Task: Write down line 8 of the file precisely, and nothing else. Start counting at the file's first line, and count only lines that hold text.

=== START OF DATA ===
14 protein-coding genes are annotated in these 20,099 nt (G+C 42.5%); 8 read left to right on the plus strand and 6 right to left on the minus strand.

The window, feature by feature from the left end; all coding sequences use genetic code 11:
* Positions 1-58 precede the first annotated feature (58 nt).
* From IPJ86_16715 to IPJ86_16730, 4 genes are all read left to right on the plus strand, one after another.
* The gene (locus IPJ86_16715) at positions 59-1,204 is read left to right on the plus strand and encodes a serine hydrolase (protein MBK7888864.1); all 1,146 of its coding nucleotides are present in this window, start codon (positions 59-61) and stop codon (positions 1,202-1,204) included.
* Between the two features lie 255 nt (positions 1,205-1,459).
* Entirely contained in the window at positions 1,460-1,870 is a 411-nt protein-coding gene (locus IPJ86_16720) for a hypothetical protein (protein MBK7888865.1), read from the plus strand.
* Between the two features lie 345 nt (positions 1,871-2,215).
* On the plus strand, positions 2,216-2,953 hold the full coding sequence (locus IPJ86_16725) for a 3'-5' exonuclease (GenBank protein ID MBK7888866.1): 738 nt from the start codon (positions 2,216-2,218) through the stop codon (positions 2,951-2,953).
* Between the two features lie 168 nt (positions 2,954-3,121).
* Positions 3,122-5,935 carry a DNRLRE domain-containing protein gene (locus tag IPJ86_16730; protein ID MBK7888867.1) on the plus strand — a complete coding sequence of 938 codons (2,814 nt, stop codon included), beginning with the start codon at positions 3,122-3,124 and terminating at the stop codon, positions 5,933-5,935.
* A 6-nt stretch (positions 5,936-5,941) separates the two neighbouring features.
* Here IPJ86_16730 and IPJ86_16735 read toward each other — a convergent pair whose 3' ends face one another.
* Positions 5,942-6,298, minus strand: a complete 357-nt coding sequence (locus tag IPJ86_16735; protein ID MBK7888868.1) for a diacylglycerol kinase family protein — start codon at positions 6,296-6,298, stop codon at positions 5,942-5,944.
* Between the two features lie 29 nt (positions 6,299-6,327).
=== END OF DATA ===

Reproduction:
* Between the two features lie 345 nt (positions 1,871-2,215).